Will Ebrahim Raisi’s Death Help Ultra-Hardliners ‘Make Iran Great Again’?

The May 19 deaths of President Ebrahim Raisi and Foreign Minister Hossein Amir-Abdollahian in a fiery helicopter crash has created a challenge that Iran’s leaders have not faced in decades. A veteran hardliner and close ally of Supreme Leader Ali Khamanei, Raisi’s March election to the Assembly of Experts—a body that will choose the next Leader—had positioned him to be a major contender for the most powerful office in the land. His sudden demise has surely shaken the elderly Khamenei, who has worked hard to ensure that his quest to “ideologically purify” the state will be sustained by his successor and his allies, especially in the Islamic Revolutionary Guard Corps (IRGC).

That aspiration will be tested in the coming weeks, as Iran’s leaders prepare for an unanticipated presidential election on June 28. Khamenei and his hardline allies will pull out the stops to ensure that the poll produces no surprises. Still, Raisi’s death has injected uncertainty into a regime that has been purged of both reformists and veteran conservatives. Many such political actors fear that the stripping away of every vestige of democratic practice will leave Iran’s rulers totally isolated from a population already tired of force-fed religious dogma and economic incompetence.

Will Iran’s growing legitimacy crisis affect the upcoming election or the succession battle that will follow 85-year-old Khamenei’s eventual passing? Some Iran watchers argue that having grabbed nearly total power, a rising generation of ‘Make Iran Great Again’ (MIGA) ultra-hardliners will secure a victory for one of their own, even if the turnout on June 28 dips below the already record-low 41 percent recorded for the March 1 parliamentary and Assembly of Experts elections. But others believe that Raisi’s untimely death may ignite a power contest in the very heart of the succession battle.

These scenarios are not mutually exclusive. Versed in the complex art of regime survival, Iran’s leaders may be able to placate MIGA hardliners while modestly re-opening the system through the election of a conservative president who is also acceptable to the security apparatus. Whatever the outcome, one thing is clear. Iran’s ongoing transition from Islamic republicanism to Islamic hegemonism will hinder US-Iran diplomacy, especially if the American election in November produces a clash of two populists.

Hassan Rouhani’s Lament

In an open letter published six days before the grim events of May 19, former President Hassan Rouhani lamented that the hardline-dominated Guardian Council’s disqualification of him and former parliament speaker Ali Larijani from the March 1 elections  raised “questions about the republicanism” of the Islamic Republic itself. Echoed by reformist newspapers, Rouhani’s criticism drew predictable ire from hardline papers, one of which, Javan, accused Rouhani of effectively belonging to the Iranian opposition. Insofar as “opposition” implied those who oppose the very existence of Islamic Republic, Javan essentially was accusing a former Iranian president of a treasonous stance.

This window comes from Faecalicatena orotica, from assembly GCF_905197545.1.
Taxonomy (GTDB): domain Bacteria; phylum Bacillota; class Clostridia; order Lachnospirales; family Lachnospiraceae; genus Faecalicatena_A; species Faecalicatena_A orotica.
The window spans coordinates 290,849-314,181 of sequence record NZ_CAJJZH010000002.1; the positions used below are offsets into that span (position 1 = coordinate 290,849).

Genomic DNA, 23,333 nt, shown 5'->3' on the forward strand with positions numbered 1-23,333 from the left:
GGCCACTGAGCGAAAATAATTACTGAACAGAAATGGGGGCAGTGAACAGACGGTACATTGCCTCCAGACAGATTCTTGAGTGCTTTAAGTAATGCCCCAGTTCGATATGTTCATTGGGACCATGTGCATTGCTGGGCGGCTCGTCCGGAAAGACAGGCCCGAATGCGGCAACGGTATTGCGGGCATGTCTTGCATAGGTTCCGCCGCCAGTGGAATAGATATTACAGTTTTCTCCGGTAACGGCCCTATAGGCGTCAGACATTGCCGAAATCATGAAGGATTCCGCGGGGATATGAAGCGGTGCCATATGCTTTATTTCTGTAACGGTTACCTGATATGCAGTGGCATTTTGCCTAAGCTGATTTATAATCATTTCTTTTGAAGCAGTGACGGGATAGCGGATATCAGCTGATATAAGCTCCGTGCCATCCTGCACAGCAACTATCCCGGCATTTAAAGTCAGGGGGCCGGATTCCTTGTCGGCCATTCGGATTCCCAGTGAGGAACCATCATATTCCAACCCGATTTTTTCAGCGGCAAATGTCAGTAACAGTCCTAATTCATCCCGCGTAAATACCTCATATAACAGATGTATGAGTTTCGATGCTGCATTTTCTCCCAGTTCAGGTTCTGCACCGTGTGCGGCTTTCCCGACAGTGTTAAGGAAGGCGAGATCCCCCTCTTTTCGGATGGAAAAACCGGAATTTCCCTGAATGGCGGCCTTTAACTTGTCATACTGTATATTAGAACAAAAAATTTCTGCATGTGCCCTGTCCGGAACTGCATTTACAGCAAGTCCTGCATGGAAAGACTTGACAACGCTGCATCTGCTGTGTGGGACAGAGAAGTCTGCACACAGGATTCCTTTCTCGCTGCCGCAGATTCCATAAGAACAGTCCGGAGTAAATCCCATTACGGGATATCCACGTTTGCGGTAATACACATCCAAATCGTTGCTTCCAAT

This wild accusation underscored the resolve of an increasingly powerful group of ultra-MIGA hardliners to banish ideological rivals from the political system. Paradoxically, Rouhani’s election in 2013 reinforced the resolve of this expanding alliance of clerical absolutists, security officials, and opportunist apparatchiks to reshape the political system and counter such rivals. With Khamenei’s backing, these ultra-hardliners have undermined the tools and institutions that had once given rival elites some room to compete for public support through elections. Raisi’s election in 2021 seemed to herald an irreversible transition from Islamic republicanism to Islamic hegemonism, as Rouhani decried in his May 13 letter.

The Successor Struggle and the Risks of Islamic Hegemonism

While the dice has long been weighted against the reformists, it became even more loaded due to two related changes in the political system.

First, Raisi’s election as President seemed to put a last nail into the “dual executive” system. Since the early days of the Islamic Republic, this system invited friction between an elected president and an unelected Supreme Leader whose status as “God’s representative on earth” allowed him to reign without a popular mandate and near absolute power. Raisi’s total alliance with and dependence on the Leader—and the fact that he was considered a top candidate to succeed Khamenei—not only created the possibility that henceforth the President would be a mere lackey. It also deprived reformists and more pragmatic veteran conservatives of the constitutionally blessed means to mobilize supporters behind their bid for the presidency.

Second, Khamenei’s role as “chief arbiter” among rival factions had given reformists and mainstream conservatives a path to influence the Leader’s decisions. But over the last decade, the institutional and economic expansion of the Office of the Leader—combined with its growing integration into the security apparatus and the IRGC in particular—has diminished this arbitrating role. However “supreme” the Leader is, he is now tied to ultra-hardliners who want to stamp out all opposition, are suspicious of diplomacy with Western powers (especially the United States), and seek a ruler who speaks for them only.